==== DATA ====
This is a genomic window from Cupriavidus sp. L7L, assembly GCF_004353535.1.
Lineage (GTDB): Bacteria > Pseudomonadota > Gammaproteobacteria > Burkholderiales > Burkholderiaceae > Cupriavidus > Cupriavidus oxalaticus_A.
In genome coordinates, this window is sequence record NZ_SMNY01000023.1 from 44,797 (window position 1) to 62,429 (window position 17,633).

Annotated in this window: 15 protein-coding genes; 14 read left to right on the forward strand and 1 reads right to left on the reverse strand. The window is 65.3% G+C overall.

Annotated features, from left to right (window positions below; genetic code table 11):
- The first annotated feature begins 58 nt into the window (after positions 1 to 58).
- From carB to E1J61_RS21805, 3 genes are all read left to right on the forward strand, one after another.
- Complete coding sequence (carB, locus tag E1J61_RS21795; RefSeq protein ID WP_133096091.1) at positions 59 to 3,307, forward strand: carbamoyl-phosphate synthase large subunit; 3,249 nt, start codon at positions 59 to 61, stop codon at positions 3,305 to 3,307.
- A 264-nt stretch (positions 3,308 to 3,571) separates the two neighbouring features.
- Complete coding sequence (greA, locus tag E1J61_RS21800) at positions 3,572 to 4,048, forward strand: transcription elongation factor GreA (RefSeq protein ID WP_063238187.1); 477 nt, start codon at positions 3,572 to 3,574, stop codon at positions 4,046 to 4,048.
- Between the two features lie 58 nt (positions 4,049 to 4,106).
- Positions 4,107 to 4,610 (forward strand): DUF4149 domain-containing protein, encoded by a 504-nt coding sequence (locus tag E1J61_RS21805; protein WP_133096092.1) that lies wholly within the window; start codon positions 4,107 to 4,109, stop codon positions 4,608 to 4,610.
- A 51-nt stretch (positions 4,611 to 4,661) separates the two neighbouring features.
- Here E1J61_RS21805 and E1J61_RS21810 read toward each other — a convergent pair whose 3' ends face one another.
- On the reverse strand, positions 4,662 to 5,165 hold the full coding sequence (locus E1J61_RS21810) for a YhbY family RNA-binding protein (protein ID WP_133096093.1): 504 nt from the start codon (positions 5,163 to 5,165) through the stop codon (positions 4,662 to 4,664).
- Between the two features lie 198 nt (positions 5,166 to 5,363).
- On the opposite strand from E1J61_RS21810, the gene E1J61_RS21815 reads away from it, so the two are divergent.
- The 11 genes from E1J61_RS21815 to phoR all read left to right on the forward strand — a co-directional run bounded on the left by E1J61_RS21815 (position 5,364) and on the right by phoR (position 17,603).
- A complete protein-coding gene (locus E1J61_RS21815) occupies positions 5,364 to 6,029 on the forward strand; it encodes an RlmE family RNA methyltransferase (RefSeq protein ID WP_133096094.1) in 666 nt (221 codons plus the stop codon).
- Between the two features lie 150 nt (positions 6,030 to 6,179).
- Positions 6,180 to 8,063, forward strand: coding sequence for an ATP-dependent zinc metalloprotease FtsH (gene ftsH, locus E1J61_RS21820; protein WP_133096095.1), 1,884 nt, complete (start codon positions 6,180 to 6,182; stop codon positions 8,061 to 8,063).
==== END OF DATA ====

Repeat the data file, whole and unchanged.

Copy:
This is a genomic window from Cupriavidus sp. L7L, assembly GCF_004353535.1.
Lineage (GTDB): Bacteria > Pseudomonadota > Gammaproteobacteria > Burkholderiales > Burkholderiaceae > Cupriavidus > Cupriavidus oxalaticus_A.
In genome coordinates, this window is sequence record NZ_SMNY01000023.1 from 44,797 (window position 1) to 62,429 (window position 17,633).

Annotated in this window: 15 protein-coding genes; 14 read left to right on the forward strand and 1 reads right to left on the reverse strand. The window is 65.3% G+C overall.

Annotated features, from left to right (window positions below; genetic code table 11):
- The first annotated feature begins 58 nt into the window (after positions 1 to 58).
- From carB to E1J61_RS21805, 3 genes are all read left to right on the forward strand, one after another.
- Complete coding sequence (carB, locus tag E1J61_RS21795; RefSeq protein ID WP_133096091.1) at positions 59 to 3,307, forward strand: carbamoyl-phosphate synthase large subunit; 3,249 nt, start codon at positions 59 to 61, stop codon at positions 3,305 to 3,307.
- A 264-nt stretch (positions 3,308 to 3,571) separates the two neighbouring features.
- Complete coding sequence (greA, locus tag E1J61_RS21800) at positions 3,572 to 4,048, forward strand: transcription elongation factor GreA (RefSeq protein ID WP_063238187.1); 477 nt, start codon at positions 3,572 to 3,574, stop codon at positions 4,046 to 4,048.
- Between the two features lie 58 nt (positions 4,049 to 4,106).
- Positions 4,107 to 4,610 (forward strand): DUF4149 domain-containing protein, encoded by a 504-nt coding sequence (locus tag E1J61_RS21805; protein WP_133096092.1) that lies wholly within the window; start codon positions 4,107 to 4,109, stop codon positions 4,608 to 4,610.
- A 51-nt stretch (positions 4,611 to 4,661) separates the two neighbouring features.
- Here E1J61_RS21805 and E1J61_RS21810 read toward each other — a convergent pair whose 3' ends face one another.
- On the reverse strand, positions 4,662 to 5,165 hold the full coding sequence (locus E1J61_RS21810) for a YhbY family RNA-binding protein (protein ID WP_133096093.1): 504 nt from the start codon (positions 5,163 to 5,165) through the stop codon (positions 4,662 to 4,664).
- Between the two features lie 198 nt (positions 5,166 to 5,363).
- On the opposite strand from E1J61_RS21810, the gene E1J61_RS21815 reads away from it, so the two are divergent.
- The 11 genes from E1J61_RS21815 to phoR all read left to right on the forward strand — a co-directional run bounded on the left by E1J61_RS21815 (position 5,364) and on the right by phoR (position 17,603).
- A complete protein-coding gene (locus E1J61_RS21815) occupies positions 5,364 to 6,029 on the forward strand; it encodes an RlmE family RNA methyltransferase (RefSeq protein ID WP_133096094.1) in 666 nt (221 codons plus the stop codon).
- Between the two features lie 150 nt (positions 6,030 to 6,179).
- Positions 6,180 to 8,063, forward strand: coding sequence for an ATP-dependent zinc metalloprotease FtsH (gene ftsH, locus E1J61_RS21820; protein WP_133096095.1), 1,884 nt, complete (start codon positions 6,180 to 6,182; stop codon positions 8,061 to 8,063).